Gandhi advised the Congress to reject the proposals the British Cabinet Mission offered in 1946, as he was deeply suspicious of the groupingproposed for Muslim-majority states—Gandhi viewed this as a precursor to partition. However, this became one of the few times the Congress broke from Gandhi's advice (though not his leadership), as Nehru and Patel knew that if the Congress did not approve the plan, the control of government would pass to the Muslim League. Between 1946 and 1948, over 5,000 people were killed in violence. Gandhi was vehemently opposed to any plan that partitioned India into two separate countries. But an overwhelming majority of Muslims living in India, alongside Hindus and Sikhs, favoured partition. Additionally Muhammad Ali Jinnah, the leader of the Muslim League, commanded widespread support in West Punjab, Sindh, North-West Frontier Province and East Bengal. The partition plan was approved by the Congress leadership as the only way to prevent a wide-scale Hindu-Muslim civil war. Congress leaders knew that Gandhi would viscerally oppose partition, and it was impossible for the Congress to go ahead without his agreement, for Gandhi's support in the party and throughout India was strong. Gandhi's closest colleagues had accepted partition as the best way out, and Sardar Patel endeavoured to convince Gandhi that it was the only way to avoid civil war. A devastated Gandhi gave his assent.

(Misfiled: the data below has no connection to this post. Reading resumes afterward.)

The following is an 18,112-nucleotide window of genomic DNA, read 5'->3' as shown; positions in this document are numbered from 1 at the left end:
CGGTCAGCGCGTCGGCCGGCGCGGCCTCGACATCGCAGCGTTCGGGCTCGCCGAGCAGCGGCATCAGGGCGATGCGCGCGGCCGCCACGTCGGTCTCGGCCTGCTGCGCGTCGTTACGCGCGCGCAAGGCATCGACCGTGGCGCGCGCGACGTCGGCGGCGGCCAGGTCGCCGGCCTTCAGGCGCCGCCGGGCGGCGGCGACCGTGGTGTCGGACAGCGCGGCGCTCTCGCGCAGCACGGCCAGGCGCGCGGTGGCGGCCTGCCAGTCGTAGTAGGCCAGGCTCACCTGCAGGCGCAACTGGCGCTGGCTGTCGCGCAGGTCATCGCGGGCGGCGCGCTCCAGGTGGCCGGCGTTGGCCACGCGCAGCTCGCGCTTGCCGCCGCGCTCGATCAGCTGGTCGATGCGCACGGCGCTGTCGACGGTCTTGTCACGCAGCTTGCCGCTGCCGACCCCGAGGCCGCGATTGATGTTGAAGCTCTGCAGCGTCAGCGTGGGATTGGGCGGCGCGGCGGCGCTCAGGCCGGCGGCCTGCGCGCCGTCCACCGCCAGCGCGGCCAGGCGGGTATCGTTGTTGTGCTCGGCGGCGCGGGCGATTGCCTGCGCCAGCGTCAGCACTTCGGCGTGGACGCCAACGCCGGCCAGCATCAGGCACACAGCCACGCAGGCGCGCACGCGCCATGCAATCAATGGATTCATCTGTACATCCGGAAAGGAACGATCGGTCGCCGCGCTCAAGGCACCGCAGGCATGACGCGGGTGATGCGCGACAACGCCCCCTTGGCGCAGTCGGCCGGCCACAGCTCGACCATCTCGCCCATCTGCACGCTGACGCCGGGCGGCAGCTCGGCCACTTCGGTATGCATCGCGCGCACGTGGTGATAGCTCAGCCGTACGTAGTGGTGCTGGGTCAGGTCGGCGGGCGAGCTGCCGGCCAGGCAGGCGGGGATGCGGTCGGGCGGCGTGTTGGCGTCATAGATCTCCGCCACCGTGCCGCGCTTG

He conducted extensive dialogue with Muslim and Hindu community leaders, working to cool passions in northern India, as well as in Bengal. Despite the Indo-Pakistani War of 1947, he was troubled when the Government decided to deny Pakistan the 55 crores (550 million Indian rupees) due as per agreements made by the Partition Council. Leaders like Sardar Patel feared that Pakistan would use the money to bankroll the war against India. Gandhi was also devastated when demands resurged for all Muslims to be deported to Pakistan, and when Muslim and Hindu leaders expressed frustration and an inability to come to terms with one another. Gandhi's arrival in Delhi, turned out to an important intervention in ending the rioting, he even visited Muslims mohallas to restore faith of the Muslim populace. He launched his last fast-unto-death on January 12, 1948, in Delhi, asking that all communal violence be ended once and for all, Muslims homes be restored to them and that the payment of 550 million rupees be made to Pakistan. Gandhi feared that instability and insecurity in Pakistan would increase their anger against India, and violence would spread across the borders. He further feared that Hindus and Muslims would renew their enmity and that this would precipitate open civil war. After emotional debates with his life-long colleagues, Gandhi refused to budge, and the Government rescinded its policy and made the payment to Pakistan. Hindu, Muslim and Sikh community leaders, including the Rashtriya Swayamsevak Sangh andHindu Mahasabha assured him that they would renounce violence and call for peace. Gandhi thus broke his fast by sipping orange juice.